• Poor appetite
  • Nausea
  • Fatigue
  • Yellow skin or eyes (jaundice)

If you have hepatitis B or C, and the infection becomes chronic, you may experience symptoms for years. On the other hand, many people don’t experience any symptoms. As a result, hepatitis often goes undiagnosed because some people don’t feel ill and remain symptom-free for years. Often, when symptoms do develop (sometimes years later), the liver may already be damaged.

And because the symptoms of hepatitis can be mild or mimic other diseases, it can be tricky to detect. Therefore, it’s important to regularly get tested for the disease if you share needles with others, have unprotected sex, or regularly have contact with potentially infected blood products (i.e. if you’re a healthcare provider).

Also, visit your GP to rule out infection at the first sign of illness. And if you are infected with the virus, getting treatment as early as possible is best. Early treatment can reduce the risk of potential complications, such as cirrhosis, liver cancer, or liver failure.

Hepatitis: Outlook

While viral hepatitis can be a potentially serious disease, most people fully recover, although it may take several months for the liver to heal. If the disease does become chronic, those living with chronic hepatitis B infection should expect to live a long and healthy life if they get treatment.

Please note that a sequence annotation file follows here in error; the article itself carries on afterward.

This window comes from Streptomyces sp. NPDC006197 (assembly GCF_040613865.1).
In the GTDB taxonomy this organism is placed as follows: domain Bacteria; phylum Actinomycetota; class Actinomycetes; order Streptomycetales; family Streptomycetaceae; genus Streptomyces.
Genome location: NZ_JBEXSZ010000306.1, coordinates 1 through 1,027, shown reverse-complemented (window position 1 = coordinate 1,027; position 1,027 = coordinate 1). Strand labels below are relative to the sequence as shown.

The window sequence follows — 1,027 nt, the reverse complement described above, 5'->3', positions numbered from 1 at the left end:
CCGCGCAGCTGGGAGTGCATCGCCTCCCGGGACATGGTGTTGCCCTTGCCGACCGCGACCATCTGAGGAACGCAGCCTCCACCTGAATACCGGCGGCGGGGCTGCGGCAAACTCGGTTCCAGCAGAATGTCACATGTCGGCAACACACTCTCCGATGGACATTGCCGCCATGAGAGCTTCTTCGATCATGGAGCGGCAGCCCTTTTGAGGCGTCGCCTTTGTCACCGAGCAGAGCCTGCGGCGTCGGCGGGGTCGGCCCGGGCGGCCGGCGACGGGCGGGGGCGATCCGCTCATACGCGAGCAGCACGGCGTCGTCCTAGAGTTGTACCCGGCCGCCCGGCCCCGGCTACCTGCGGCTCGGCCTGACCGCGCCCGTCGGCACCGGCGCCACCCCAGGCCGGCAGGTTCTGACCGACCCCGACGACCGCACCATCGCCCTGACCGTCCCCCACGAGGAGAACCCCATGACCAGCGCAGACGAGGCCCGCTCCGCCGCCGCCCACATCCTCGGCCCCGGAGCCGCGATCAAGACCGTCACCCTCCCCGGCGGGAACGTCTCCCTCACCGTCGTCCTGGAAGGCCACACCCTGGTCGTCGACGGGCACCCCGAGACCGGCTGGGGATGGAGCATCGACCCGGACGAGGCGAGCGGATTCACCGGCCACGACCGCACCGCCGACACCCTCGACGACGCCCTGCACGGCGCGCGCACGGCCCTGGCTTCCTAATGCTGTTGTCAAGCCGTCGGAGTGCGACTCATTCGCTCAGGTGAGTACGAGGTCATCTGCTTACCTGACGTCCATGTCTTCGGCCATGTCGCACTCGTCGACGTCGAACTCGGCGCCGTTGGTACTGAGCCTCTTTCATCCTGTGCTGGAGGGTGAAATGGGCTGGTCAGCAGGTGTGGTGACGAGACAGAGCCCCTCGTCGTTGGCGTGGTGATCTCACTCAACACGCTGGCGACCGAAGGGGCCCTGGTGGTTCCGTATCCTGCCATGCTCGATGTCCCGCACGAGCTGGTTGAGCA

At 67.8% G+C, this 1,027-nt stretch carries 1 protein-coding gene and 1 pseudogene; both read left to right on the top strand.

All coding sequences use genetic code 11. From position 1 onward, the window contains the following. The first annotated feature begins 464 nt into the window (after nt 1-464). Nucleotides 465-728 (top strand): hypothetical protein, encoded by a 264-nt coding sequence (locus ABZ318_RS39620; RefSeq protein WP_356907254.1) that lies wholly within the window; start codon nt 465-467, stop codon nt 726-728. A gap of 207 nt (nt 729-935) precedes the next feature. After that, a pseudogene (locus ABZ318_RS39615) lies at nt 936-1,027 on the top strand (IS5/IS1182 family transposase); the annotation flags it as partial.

Of course, prevention is best. That’s why we want to spread awareness about how to prevent hepatitis with vaccinations and smart lifestyle choices. To stay on top of your sexual health, you can use one of our STI kits, which test for various sexually transmitted infections (STIs), including hepatitis B and C. Choose your kit today to get peace of mind without a trip to the clinic. Need support and advice? Check out this page.

 

Yoxly's Awesome Contributors (YACs) are a diverse group of individuals who are passionate about public health, and committed to furthering our mission. Yoxly provides a platform where a variety of sexual health topics (some more awkward than others!) can be explored, in an informative and non-judgmental way. If you'd like to become one of Yoxly's Awesome Contributors, contact us!